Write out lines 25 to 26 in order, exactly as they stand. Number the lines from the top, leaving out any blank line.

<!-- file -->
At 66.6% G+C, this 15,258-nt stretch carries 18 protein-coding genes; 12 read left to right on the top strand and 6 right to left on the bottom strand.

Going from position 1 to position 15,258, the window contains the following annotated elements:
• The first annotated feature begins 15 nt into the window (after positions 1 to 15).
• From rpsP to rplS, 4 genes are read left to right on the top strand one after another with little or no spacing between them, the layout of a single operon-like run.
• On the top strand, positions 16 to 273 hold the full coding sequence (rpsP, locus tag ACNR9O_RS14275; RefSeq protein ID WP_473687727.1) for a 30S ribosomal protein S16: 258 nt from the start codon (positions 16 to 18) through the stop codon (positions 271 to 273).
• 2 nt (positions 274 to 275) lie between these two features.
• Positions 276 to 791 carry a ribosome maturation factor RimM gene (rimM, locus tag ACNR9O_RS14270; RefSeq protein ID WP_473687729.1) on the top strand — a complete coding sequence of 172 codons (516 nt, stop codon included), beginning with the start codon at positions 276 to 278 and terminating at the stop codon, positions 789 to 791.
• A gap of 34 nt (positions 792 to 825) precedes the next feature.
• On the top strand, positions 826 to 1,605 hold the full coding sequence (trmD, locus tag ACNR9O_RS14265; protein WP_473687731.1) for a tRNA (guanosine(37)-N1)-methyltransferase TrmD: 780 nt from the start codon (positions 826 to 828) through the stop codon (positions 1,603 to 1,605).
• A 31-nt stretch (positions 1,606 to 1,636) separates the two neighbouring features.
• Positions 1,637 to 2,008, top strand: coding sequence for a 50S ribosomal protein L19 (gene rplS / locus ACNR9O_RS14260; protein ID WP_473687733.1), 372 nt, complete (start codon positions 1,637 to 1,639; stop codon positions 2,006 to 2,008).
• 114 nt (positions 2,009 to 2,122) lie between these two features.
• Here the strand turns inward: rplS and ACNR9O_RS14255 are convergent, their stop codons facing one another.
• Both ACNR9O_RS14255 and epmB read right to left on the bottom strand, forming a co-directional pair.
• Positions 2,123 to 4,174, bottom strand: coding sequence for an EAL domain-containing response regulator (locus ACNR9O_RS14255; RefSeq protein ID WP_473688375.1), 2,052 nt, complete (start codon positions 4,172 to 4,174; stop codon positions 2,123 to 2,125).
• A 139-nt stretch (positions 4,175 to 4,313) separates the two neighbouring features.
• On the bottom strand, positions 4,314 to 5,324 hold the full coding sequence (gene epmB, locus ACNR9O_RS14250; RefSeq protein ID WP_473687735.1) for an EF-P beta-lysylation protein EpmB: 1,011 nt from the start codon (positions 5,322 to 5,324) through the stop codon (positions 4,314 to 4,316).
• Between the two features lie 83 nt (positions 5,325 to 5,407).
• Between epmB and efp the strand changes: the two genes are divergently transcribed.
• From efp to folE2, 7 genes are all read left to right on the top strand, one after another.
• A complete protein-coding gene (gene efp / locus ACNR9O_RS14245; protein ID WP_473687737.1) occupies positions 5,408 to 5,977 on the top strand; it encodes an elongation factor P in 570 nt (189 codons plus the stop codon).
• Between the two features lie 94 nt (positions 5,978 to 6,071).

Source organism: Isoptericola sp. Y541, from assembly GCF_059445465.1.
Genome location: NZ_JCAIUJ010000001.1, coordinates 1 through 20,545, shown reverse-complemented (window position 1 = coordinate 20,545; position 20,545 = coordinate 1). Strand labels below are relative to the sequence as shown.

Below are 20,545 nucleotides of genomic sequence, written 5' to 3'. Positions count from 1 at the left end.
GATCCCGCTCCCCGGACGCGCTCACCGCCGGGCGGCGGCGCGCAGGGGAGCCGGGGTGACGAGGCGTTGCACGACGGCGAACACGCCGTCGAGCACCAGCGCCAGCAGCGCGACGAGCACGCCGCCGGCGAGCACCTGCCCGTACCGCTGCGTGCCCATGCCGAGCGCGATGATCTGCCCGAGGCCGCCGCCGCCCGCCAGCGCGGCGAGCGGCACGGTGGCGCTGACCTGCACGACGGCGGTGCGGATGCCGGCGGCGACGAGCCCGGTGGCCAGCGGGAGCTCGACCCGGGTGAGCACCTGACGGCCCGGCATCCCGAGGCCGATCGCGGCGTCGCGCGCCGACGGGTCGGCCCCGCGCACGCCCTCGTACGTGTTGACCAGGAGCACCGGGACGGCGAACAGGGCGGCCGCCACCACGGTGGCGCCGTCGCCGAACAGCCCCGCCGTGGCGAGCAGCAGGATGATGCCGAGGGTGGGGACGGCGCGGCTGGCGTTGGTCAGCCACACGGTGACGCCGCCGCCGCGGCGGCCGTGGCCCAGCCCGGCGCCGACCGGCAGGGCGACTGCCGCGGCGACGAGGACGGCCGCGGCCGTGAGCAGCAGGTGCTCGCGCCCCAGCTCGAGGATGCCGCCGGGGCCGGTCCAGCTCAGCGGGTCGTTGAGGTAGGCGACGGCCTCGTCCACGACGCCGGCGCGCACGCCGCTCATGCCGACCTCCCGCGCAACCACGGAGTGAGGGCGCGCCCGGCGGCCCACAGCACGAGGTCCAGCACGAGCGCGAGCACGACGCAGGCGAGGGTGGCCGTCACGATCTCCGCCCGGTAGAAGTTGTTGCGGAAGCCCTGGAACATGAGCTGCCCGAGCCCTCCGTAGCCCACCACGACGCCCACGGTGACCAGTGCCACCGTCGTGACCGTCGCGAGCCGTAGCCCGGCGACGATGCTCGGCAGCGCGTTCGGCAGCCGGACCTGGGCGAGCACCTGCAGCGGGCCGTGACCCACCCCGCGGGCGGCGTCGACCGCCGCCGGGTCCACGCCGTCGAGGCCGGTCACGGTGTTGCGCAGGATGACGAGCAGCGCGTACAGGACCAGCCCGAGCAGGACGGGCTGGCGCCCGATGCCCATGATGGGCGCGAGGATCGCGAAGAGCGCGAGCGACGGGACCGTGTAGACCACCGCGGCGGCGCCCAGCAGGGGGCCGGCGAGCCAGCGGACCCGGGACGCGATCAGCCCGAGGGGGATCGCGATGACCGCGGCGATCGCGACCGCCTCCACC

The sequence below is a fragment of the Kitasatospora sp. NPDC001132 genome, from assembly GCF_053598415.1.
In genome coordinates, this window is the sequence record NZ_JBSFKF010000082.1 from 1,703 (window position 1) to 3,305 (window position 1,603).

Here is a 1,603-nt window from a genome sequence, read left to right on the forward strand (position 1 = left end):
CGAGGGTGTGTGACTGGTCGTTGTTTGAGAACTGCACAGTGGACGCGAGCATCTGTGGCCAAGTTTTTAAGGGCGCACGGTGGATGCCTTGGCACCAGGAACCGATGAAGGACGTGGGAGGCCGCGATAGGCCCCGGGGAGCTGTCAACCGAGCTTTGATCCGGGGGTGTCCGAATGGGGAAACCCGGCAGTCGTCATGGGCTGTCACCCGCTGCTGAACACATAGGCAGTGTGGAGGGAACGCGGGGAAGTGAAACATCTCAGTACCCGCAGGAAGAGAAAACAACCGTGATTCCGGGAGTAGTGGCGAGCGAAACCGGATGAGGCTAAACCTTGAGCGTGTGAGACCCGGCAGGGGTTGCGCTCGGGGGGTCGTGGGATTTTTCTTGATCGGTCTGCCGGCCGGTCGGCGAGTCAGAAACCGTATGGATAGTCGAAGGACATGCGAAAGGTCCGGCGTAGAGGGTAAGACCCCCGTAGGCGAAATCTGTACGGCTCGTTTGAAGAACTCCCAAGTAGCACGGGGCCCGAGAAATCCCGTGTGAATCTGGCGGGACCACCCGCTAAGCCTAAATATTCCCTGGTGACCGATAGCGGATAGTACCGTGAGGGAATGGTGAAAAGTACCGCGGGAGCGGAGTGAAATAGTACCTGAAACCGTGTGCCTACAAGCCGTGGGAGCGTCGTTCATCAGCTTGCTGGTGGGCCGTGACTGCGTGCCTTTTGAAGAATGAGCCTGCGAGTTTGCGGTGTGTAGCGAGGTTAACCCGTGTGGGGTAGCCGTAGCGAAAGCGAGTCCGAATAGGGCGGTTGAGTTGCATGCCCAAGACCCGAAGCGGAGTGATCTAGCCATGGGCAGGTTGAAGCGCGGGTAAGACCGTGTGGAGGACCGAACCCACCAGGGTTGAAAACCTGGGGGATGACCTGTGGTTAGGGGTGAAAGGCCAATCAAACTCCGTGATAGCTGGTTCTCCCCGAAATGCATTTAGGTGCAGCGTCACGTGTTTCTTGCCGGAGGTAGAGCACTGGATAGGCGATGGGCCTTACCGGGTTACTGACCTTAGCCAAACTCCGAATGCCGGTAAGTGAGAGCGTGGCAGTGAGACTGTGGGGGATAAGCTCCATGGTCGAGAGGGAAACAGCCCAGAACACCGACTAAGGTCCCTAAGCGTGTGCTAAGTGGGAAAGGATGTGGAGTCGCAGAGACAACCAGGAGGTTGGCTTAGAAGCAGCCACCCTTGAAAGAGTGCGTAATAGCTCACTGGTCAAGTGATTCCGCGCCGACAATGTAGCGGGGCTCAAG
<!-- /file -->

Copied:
Below are 20,545 nucleotides of genomic sequence, written 5' to 3'. Positions count from 1 at the left end.
GATCCCGCTCCCCGGACGCGCTCACCGCCGGGCGGCGGCGCGCAGGGGAGCCGGGGTGACGAGGCGTTGCACGACGGCGAACACGCCGTCGAGCACCAGCGCCAGCAGCGCGACGAGCACGCCGCCGGCGAGCACCTGCCCGTACCGCTGCGTGCCCATGCCGAGCGCGATGATCTGCCCGAGGCCGCCGCCGCCCGCCAGCGCGGCGAGCGGCACGGTGGCGCTGACCTGCACGACGGCGGTGCGGATGCCGGCGGCGACGAGCCCGGTGGCCAGCGGGAGCTCGACCCGGGTGAGCACCTGACGGCCCGGCATCCCGAGGCCGATCGCGGCGTCGCGCGCCGACGGGTCGGCCCCGCGCACGCCCTCGTACGTGTTGACCAGGAGCACCGGGACGGCGAACAGGGCGGCCGCCACCACGGTGGCGCCGTCGCCGAACAGCCCCGCCGTGGCGAGCAGCAGGATGATGCCGAGGGTGGGGACGGCGCGGCTGGCGTTGGTCAGCCACACGGTGACGCCGCCGCCGCGGCGGCCGTGGCCCAGCCCGGCGCCGACCGGCAGGGCGACTGCCGCGGCGACGAGGACGGCCGCGGCCGTGAGCAGCAGGTGCTCGCGCCCCAGCTCGAGGATGCCGCCGGGGCCGGTCCAGCTCAGCGGGTCGTTGAGGTAGGCGACGGCCTCGTCCACGACGCCGGCGCGCACGCCGCTCATGCCGACCTCCCGCGCAACCACGGAGTGAGGGCGCGCCCGGCGGCCCACAGCACGAGGTCCAGCACGAGCGCGAGCACGACGCAGGCGAGGGTGGCCGTCACGATCTCCGCCCGGTAGAAGTTGTTGCGGAAGCCCTGGAACATGAGCTGCCCGAGCCCTCCGTAGCCCACCACGACGCCCACGGTGACCAGTGCCACCGTCGTGACCGTCGCGAGCCGTAGCCCGGCGACGATGCTCGGCAGCGCGTTCGGCAGCCGGACCTGGGCGAGCACCTGCAGCGGGCCGTGACCCACCCCGCGGGCGGCGTCGACCGCCGCCGGGTCCACGCCGTCGAGGCCGGTCACGGTGTTGCGCAGGATGACGAGCAGCGCGTACAGGACCAGCCCGAGCAGGACGGGCTGGCGCCCGATGCCCATGATGGGCGCGAGGATCGCGAAGAGCGCGAGCGACGGGACCGTGTAGACCACCGCGGCGGCGCCCAGCAGGGGGCCGGCGAGCCAGCGGACCCGGGACGCGATCAGCCCGAGGGGGATCGCGATGACCGCGGCGATCGCGACCGCCTCCACC